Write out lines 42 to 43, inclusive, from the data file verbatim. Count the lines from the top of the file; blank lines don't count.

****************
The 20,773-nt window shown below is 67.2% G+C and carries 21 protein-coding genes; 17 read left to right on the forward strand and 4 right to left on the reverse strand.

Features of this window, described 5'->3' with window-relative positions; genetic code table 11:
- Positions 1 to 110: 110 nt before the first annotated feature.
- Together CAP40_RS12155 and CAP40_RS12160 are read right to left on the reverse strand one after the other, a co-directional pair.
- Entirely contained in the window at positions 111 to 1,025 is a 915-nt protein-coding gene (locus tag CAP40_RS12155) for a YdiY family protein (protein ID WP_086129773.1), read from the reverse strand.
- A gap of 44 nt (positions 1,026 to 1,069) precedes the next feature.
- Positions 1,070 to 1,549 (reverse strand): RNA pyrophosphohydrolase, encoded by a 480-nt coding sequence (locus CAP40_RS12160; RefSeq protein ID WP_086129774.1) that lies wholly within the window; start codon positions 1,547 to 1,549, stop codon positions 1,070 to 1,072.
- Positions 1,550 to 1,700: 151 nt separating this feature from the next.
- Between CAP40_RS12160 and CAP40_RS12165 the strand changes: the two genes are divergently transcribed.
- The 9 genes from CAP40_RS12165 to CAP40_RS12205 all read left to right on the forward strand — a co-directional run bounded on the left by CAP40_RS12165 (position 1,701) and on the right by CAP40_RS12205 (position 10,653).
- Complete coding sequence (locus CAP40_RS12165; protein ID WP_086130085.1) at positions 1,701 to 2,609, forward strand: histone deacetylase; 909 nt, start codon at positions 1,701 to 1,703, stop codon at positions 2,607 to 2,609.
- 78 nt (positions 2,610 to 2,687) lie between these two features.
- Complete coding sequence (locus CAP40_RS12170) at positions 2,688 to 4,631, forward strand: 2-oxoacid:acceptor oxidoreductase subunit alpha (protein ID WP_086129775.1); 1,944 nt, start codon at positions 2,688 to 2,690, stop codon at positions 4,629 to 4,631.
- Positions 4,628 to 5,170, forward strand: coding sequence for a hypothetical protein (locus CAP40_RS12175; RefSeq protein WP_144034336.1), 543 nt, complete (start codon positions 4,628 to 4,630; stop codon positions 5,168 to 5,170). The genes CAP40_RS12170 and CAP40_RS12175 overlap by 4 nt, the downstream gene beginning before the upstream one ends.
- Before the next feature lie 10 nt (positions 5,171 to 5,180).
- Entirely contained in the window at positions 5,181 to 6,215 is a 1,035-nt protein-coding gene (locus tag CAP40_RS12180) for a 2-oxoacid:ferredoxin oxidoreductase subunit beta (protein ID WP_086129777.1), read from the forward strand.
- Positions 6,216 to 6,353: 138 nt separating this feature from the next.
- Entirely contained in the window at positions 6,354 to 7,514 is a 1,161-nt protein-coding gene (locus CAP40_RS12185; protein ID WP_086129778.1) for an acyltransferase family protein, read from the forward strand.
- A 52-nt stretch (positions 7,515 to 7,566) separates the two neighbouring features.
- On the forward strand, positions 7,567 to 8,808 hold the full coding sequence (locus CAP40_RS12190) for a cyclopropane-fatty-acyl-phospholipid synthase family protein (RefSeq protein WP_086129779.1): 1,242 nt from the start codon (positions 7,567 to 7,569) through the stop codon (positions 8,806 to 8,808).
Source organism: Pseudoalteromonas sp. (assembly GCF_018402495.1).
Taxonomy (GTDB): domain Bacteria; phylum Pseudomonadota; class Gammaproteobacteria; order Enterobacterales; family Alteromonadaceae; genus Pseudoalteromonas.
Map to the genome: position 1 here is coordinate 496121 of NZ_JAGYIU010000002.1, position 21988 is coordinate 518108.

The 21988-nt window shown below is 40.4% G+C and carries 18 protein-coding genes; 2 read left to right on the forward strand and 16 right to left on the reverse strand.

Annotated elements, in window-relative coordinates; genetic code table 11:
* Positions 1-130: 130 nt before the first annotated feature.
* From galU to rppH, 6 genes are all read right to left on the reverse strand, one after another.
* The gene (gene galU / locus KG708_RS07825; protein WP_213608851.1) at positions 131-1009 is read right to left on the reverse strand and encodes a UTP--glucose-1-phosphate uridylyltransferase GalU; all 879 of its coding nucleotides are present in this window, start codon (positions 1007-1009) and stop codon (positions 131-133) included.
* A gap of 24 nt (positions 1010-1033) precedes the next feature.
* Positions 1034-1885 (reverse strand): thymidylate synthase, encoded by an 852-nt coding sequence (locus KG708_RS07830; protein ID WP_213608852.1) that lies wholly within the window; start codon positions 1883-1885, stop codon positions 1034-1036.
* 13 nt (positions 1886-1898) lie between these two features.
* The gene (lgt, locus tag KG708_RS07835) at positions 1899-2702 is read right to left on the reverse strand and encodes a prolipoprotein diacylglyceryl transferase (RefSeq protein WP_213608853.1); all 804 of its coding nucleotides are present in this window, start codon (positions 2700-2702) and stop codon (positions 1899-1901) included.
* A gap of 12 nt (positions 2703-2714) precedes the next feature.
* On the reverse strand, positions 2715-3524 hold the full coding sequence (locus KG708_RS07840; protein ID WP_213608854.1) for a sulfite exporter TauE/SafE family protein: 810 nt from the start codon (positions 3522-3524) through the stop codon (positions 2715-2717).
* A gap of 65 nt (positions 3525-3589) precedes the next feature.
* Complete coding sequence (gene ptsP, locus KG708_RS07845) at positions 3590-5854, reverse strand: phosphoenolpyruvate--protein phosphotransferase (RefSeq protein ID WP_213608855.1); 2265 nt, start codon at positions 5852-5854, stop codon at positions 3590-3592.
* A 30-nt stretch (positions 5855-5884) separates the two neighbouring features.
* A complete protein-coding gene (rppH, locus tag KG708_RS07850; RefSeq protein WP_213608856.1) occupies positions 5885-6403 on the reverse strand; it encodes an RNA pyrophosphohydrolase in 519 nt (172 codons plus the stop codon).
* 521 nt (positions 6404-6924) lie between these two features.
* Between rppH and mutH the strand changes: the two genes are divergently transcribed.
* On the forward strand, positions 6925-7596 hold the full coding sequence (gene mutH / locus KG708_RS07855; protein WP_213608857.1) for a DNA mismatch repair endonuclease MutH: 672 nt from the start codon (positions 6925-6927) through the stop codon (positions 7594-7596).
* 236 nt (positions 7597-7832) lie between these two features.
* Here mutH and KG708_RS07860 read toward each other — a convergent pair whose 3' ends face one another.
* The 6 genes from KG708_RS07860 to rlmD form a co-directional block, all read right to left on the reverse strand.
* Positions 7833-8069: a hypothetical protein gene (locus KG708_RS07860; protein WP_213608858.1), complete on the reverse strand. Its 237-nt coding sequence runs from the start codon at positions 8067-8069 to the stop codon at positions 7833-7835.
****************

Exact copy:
* 236 nt (positions 7597-7832) lie between these two features.
* Here mutH and KG708_RS07860 read toward each other — a convergent pair whose 3' ends face one another.